The reason why one school has to get written permission to contact a player from another school is to prevent "continuous recruiting of student-athletes once they are enrolled on a campus". I am whole-heartedly behind that notion. Once an athlete has signed the letter of intent, he or she should not get any more recruiting messaging from other schools without explicitly asking for it.
The NCAA is a little fuzzier on the issue of preventing players who don't get a release from one school from accepting financial aid at another one right away:
Q: Why can’t student-athletes transfer whenever they want?
A: NCAA rules do not prevent student-athletes from transferring. The NCAA has rules for certain aspects of the process, including eligibility for competition and requiring a release from the original school to receive an athletics scholarship during the first academic year at another school...
The NCAA places safeguards on the process to promote rational decision-making. Student-athletes who transfer are less likely to earn a degree than those who remain at their original institution; for that reason, it is important that the decision to transfer is carefully considered.
I am sympathetic to the idea of making college-aged people slow down in their decision making processes. However, the NCAA very easily could be confusing correlation with causation here.
No one transfers apropos of nothing, and whatever the reason for transferring is could easily stand in the way of the athlete getting degree at their original university. If the player wants to transfer for more playing time, it could be that the player is more committed to athletics than academics and therefore is less likely to get a degree at the original school anyway. If they're going to transfer because they got kicked off the team, well, the behavior of someone who gets dismissed from a program doesn't classically line up with the behavior of people who earn degrees. If they're transferring due to a family emergency, family emergencies sometimes sink the academic careers of non-athletes too, and there are waivers to make it easier for athletes to transfer in those circumstances anyway.
And you know else doesn't help the pursuit a degree? Losing a scholarship for a year.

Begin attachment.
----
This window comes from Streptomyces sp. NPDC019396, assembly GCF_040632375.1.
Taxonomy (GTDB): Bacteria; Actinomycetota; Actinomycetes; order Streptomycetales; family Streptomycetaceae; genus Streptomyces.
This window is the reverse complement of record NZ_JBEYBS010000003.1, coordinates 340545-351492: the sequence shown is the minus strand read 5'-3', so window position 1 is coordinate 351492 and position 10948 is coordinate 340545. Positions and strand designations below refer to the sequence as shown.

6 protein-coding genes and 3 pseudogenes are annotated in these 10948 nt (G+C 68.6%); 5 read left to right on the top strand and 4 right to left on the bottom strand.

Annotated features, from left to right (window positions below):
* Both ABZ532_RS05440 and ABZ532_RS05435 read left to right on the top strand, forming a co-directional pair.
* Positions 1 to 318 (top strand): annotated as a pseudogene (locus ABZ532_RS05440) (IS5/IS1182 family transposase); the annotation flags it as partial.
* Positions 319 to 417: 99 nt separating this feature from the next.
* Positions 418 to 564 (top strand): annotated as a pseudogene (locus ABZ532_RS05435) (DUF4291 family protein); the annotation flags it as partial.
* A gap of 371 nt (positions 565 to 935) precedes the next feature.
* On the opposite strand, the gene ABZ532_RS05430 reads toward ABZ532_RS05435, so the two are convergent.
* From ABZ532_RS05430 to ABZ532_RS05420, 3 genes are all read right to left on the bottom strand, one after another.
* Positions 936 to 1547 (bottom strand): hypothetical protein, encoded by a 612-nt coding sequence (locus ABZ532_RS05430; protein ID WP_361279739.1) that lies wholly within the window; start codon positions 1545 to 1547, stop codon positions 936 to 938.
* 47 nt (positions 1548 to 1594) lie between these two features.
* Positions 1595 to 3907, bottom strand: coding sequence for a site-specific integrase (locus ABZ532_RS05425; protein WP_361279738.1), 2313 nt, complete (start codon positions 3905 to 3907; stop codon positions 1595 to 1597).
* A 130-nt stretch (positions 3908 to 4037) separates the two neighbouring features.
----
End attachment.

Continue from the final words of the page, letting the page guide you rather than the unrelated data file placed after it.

It's true that it can be disruptive to an academic career to transfer, as it takes time to learn a new campus and get coursework lined up and straightened out with a new department, but the NCAA says that's why players have to sit out a year before playing after a transfer:
Q: Why do football and basketball players have to sit out a year after they transfer?
A: The year-in-residence is required to help student-athletes adjust to their new school and ensure that their transfer was motivated by academics as well as athletics.
So after all of this, I still haven't seen a convincing argument as to why schools should be able to prevent athletes from immediately getting a scholarship at another school. Therefore, I still assert that allowing a coach or AD to prevent an athlete from taking financial aid from whatever school the athlete wants to is immoral and illogical, and all coaches and ADs who impose such restrictions are acting immorally too. As long as athletes are still students and not employees, they should get the academic freedom to study whatever they want, wherever they want, and accept at any time financial aid offered to them by the school at which they're enrolled.
Not all transfer restrictions are bad. The communication restrictions prevent continuous recruiting, and that's a good thing. Making athletes sit out a year after transferring is a deterrent to athletes transferring on a whim, and that's at least defensible.
Any restrictions on accepting university financial aid after a transfer are not defensible and need to go. The NCAA should rewrite its transfer rules and get rid of the part that lets one school prevent an athlete from accepting an athletic scholarship from another school for a year.